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garynysmon

A Golden Age of Wrestling?

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I was reading a Dave Meltzer twitter thread a few weeks ago, and was truly astounded that someone considered this period to be a 'golden age' in terms of match quality.

Personally, I have never given less of a shit about wrestling and find 'workrate' to be massively overrated in its importance to a good product, with character building being much more vital. But is that just me though? Hardcore fans seem to enjoy the current match style.

As a kid I was always tempted to fast forward to the end of bouts and usually enjoyed the promos, entrances and cool finishers more than the mechanics of a match. Maybe that means I was more of a casual fan all along?

Edited by garynysmon

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I wholeheartedly agree with you. I have fallen out of love with it completely in the last few years.  The current way in which matches are set up just isn't for me. Not to say it isn't good, but just not my bag. I struggle with nothing meaning anything, it's all a bit like a grot film with the pop shot within the first ten seconds, what's the point? 

Edited by Gus Mears

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I don't think it necessarily means you were more casual, so much as this match quality thing is being viewed all wrong. Is Braun Strowman so over with the current audience because he sniffs four stars? Why do those Cruiserweights still not get over on Raw when the matches are good? Because the same things that always worked still do - personality, charisma, booking. Great action is a bonus. We might be in a golden age of action and athleticism in wrestling on a worldwide basis, I'll say that much, but that doesn't mean a squirt of shit for the mainstream. It makes indies healthier because a section of diehard fans want to see something different and in some cases, be open in their self-indulgent esoteric interest. But those diehards are still chanting CM Punk in the cruiser matches, or marking out for Braun.

And if that was wrong, then the casual fan base would be gravitating to wrestling in droves right now, and it isn't. Doesn't mean you are "just a casual fan" if it doesn't work for you. It means that a section of the "diehard" fans want something different, and they're getting catered to because it works better for the indy business to do that. And since a lot of the WWE guys get scooped from the indies, it breeds itself.

Edited by Liam O'Rourke

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We all know when the golden age in terms of fan interest from the average Joe was, but if you don't think of it in number crunching it all just comes down to taste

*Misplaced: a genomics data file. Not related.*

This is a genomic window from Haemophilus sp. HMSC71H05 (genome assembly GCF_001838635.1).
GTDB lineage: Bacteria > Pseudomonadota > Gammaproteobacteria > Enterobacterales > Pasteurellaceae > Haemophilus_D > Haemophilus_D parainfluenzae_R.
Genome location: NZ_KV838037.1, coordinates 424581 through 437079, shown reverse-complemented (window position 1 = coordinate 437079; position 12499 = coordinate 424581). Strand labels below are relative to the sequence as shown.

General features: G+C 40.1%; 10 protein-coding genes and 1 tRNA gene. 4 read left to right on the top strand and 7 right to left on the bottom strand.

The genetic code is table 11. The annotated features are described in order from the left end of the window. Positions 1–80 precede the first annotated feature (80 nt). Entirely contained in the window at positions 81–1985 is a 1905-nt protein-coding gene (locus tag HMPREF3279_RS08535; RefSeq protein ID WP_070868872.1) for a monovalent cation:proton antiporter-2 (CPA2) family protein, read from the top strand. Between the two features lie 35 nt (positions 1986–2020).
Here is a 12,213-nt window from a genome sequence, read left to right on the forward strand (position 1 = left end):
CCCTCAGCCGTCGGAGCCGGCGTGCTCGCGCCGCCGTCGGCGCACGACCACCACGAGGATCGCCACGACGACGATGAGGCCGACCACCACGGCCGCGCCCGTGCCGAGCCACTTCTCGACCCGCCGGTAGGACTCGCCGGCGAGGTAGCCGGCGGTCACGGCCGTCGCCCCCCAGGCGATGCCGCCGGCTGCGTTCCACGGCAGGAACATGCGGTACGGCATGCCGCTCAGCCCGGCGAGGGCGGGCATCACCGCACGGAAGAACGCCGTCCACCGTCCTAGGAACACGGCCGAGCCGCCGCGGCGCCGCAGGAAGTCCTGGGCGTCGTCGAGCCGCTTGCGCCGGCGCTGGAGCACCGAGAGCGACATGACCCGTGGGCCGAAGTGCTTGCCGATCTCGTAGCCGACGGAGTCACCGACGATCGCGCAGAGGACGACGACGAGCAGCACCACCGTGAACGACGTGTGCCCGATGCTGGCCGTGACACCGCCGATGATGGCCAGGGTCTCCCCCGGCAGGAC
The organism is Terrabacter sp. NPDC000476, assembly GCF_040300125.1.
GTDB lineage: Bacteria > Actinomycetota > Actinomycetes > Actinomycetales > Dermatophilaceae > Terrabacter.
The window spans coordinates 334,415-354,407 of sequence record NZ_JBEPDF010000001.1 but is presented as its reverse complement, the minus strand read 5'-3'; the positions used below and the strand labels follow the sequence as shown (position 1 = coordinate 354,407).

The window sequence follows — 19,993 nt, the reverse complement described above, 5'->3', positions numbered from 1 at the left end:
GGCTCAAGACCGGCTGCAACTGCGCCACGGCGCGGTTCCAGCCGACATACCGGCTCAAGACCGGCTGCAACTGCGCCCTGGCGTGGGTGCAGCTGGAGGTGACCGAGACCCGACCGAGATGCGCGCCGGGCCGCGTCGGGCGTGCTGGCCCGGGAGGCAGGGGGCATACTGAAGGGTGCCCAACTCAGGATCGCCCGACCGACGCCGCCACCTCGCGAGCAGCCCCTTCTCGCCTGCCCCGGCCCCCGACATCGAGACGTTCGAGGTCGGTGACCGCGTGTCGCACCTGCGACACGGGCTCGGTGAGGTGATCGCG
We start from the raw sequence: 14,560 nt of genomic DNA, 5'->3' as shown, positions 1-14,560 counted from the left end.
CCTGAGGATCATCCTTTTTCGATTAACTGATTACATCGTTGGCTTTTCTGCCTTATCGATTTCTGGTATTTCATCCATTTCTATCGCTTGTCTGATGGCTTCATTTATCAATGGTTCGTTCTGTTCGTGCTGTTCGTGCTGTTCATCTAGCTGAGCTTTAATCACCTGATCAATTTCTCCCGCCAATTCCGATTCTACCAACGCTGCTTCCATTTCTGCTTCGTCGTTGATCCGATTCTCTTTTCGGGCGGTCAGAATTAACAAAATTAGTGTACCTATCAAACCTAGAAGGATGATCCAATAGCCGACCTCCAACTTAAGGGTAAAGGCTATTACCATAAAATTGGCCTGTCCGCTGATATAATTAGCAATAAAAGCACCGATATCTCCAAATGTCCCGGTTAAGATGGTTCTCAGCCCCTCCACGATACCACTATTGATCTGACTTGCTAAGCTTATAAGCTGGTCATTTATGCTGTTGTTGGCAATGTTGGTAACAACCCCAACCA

I'd say that for the regularly watching, indie following, show going fan, it's never been more rewarding - especially over here. 

I can use my own experience as an example, I'm sure many people's first live wrestling show was Fake Undertaker v Not Jeff Hardy or something equally low rent. I've only started going to shows this year and have already seen Kota Ibushi, Pentagon Jr, British Strong Style, Kenny Omega, The Young Bucks, Marty Scurll, Zack Sabre Jr. to name just a few. Had I started travelling a couple of years earlier you could add in AJ Styles, Nakamura to that list. It's never been easier to see talent you can truly fawn over and non-WWE talent haven't had so much leverage in a long long time, I'd say the scene's in good shape. Workrate is emphasised now and there are some fairly bland wrestle-by-numbers guys about but there's no shortage of great fun gimmicks and characters on the scene now, you just have to look. 

As an aside, as a woman the way women's wrestling has risen in stature this decade has been wonderful to witness, and the seeds are there with companies like Pro-Wrestling:EVE that it can keep growing for a long long time. I've been on a spree of 00s ROH/CZW lately and the presentation any time a woman happens to appear is a world away from today. It wasn't that long ago at all!

I'd say without a shadow of doubt there's never been a better time to be a female wrestling fan, or indeed an LGBT fan. It's come a long way from faggot chants and mudbath matches in the Edgy-tude era

Edited by sj5522

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As wrestling becomes more of a niche its easier to appeal to that smaller more defined audience. Thus easier to create the idea that wrestling is at a high point. 

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I saw a show here recently with a main event between two established guys on the scene where they were clearly giving it their all, as evidenced by the stiff attack, grunts and yells, but it was the match I was least invested in on the night. Nothing meant anything - it was a blur with no time to digest anything that happened. They ticked off the near falls box, ticked off the stiff strikes box, ticked off the drop them on their head box and I just thought 'is it worth putting your body through this for what you're getting out of it?' Work smarter, not harder. I think the intentions are in the right place - they want to give their fans 100% - but I don't think many go the right way about it. You can get as much if not more reaction and exposure by working hard on the fundamentals, gauging how the audience are reacting, and working on character. In this match, I didn't care who won and it was for the title.